Terrorist attacks targeting police and military have grown since the ouster of Mohamed Morsi. Sinai-based militant group Ansar Beit Al-Maqdis has been at the forefront of these attacks. Media reports allege the Al-Qaeda-inspired group was behind Saturday’s operation.

The Middle East News Agency (MENA), Sada Al-Balad, Youm7 and Al-Watan websites all quoted the terrorist group’s Twitter account as claiming responsibility for the attack. When checked, however, the group’s Twitter account makes no mention of the operation.

Ismail Alexandrani, a specialist on Sinai’s militant groups, believes Ansar Beit Al-Maqdis has ignored the media accusations, not even disclaiming responsibility, because the group is not interested in improving their image in front of the public opinion but rather in enhancing their image in front of the young jihadists.

“The accusations serve to enhance the group’s reputation,” Alexandrani told Al-Ahram Weekly.

“Accusing them of performing a large and quantative operation far from their sphere of influence and deployment is in their interests. The accusations enhance their image,” he said.

President Abdel-Fattah Al-Sisi called for three days of mourning for the victims of the attack. On Sunday he attended the military funeral for the soldiers at Almaza Military Airport. Prime Minister Ibrahim Mehleb, Minister of Defence Sedki Sobhi and Minister of Interior Mohamed Ibrahim were also present.

It was reported that Al-Sisi told the families of the deceased that he wished he was the one who had died, to which the families responded, “We all sacrifice ourselves for you”.  Al-Sisi added that we have one of two choices, either we let people kill each other or we sacrifice men from the military. So, he said, we chose to sacrifice the men of our Armed Forces, who are everyone’s sons. He added that this is the first time Egypt has been targeted with this kind of terrorism.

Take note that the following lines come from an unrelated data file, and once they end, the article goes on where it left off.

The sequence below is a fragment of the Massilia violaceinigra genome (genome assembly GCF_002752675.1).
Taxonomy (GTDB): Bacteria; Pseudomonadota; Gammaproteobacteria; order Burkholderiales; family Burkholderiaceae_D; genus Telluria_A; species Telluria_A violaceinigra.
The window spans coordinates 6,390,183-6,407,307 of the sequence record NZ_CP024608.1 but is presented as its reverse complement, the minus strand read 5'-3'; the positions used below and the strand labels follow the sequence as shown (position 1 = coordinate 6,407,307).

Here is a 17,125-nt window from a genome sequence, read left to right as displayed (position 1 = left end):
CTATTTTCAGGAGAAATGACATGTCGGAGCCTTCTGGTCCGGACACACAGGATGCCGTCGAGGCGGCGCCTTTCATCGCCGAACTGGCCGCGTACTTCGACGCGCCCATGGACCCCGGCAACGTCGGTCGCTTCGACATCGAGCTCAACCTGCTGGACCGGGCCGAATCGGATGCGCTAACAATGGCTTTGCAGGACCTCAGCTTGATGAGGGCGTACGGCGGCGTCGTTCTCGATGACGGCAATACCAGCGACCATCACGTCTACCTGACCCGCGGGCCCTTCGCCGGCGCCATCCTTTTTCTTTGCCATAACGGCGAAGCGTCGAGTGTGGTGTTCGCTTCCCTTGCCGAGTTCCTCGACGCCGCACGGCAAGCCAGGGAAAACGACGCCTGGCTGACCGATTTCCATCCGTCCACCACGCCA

Late on Saturday Al-Sisi convened an emergency meeting of the National Defence Council at the presidential palace in Heliopolis to review “internal and foreign threats to Egyptian national security” and review “counterterrorism efforts”.

Al-Sisi also revealed a committee had been established to follow up on the incident, adding that the committee’s mandate was to uncover what precisely had happened.  

“I confirm that our borders are more highly secured than ever after Al-Wadi Al-Gedid attack,” Allam said, adding that the region has been studied and security precautions taken so that the incident will not be repeated.

Speaking at a press conference held at the Presidency on Sunday Prime Minister Mehleb stressed that such attacks will only heighten government resolve to fight terrorism.

“Just retribution is coming for Al-Wadi Al-Gedid martyrs,” Mehleb said.

Mehleb wondered “if the perpetrators of this attack know anything about Islam”.

Several political groups mourned the soldiers and slammed terrorist attacks. In a statement the Social Democratic Party requested that Al-Sisi and the army make public all details of the attack and the reason behind the high death toll. The Egypt Freedom Party demanded a transparent investigation into the incident which it noted occurred at the same location as the one that happened in less than two months ago.

Tobias Ellwood, Middle East Minister at the British Foreign Office, condemned the “appalling terrorist attack on a border guard checkpoint near Farafra on Saturday”.

“My thoughts are with the families of those killed and wounded and all those affected,” he said.

“The Egyptian authorities have our support as they investigate this incident and seek to prevent further attacks.”